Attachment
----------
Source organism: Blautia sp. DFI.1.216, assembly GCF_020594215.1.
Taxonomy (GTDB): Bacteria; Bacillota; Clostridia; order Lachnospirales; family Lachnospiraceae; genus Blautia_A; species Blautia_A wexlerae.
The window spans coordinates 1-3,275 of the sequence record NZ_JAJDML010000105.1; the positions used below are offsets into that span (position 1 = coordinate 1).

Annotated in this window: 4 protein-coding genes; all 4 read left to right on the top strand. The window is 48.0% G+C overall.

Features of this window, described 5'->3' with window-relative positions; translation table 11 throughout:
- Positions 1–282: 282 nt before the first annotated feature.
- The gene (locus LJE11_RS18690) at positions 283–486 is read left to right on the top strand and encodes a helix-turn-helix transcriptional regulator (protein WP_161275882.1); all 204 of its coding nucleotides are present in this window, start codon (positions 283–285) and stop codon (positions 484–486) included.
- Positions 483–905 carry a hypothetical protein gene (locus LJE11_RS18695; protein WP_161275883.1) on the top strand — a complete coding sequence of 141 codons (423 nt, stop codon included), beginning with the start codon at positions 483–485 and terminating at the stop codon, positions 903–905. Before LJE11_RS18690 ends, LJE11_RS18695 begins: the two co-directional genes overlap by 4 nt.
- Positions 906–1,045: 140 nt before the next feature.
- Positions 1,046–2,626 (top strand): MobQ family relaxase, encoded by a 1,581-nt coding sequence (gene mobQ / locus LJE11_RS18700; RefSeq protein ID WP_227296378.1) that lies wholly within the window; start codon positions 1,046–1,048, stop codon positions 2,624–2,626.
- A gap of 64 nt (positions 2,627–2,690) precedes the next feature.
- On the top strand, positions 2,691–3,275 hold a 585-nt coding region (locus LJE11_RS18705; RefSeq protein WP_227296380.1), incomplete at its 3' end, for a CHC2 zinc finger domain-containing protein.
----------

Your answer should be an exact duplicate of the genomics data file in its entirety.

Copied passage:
Source organism: Blautia sp. DFI.1.216, assembly GCF_020594215.1.
Taxonomy (GTDB): Bacteria; Bacillota; Clostridia; order Lachnospirales; family Lachnospiraceae; genus Blautia_A; species Blautia_A wexlerae.
The window spans coordinates 1-3,275 of the sequence record NZ_JAJDML010000105.1; the positions used below are offsets into that span (position 1 = coordinate 1).

Annotated in this window: 4 protein-coding genes; all 4 read left to right on the top strand. The window is 48.0% G+C overall.

Features of this window, described 5'->3' with window-relative positions; translation table 11 throughout:
- Positions 1–282: 282 nt before the first annotated feature.
- The gene (locus LJE11_RS18690) at positions 283–486 is read left to right on the top strand and encodes a helix-turn-helix transcriptional regulator (protein WP_161275882.1); all 204 of its coding nucleotides are present in this window, start codon (positions 283–285) and stop codon (positions 484–486) included.
- Positions 483–905 carry a hypothetical protein gene (locus LJE11_RS18695; protein WP_161275883.1) on the top strand — a complete coding sequence of 141 codons (423 nt, stop codon included), beginning with the start codon at positions 483–485 and terminating at the stop codon, positions 903–905. Before LJE11_RS18690 ends, LJE11_RS18695 begins: the two co-directional genes overlap by 4 nt.
- Positions 906–1,045: 140 nt before the next feature.
- Positions 1,046–2,626 (top strand): MobQ family relaxase, encoded by a 1,581-nt coding sequence (gene mobQ / locus LJE11_RS18700; RefSeq protein ID WP_227296378.1) that lies wholly within the window; start codon positions 1,046–1,048, stop codon positions 2,624–2,626.
- A gap of 64 nt (positions 2,627–2,690) precedes the next feature.
- On the top strand, positions 2,691–3,275 hold a 585-nt coding region (locus LJE11_RS18705; RefSeq protein WP_227296380.1), incomplete at its 3' end, for a CHC2 zinc finger domain-containing protein.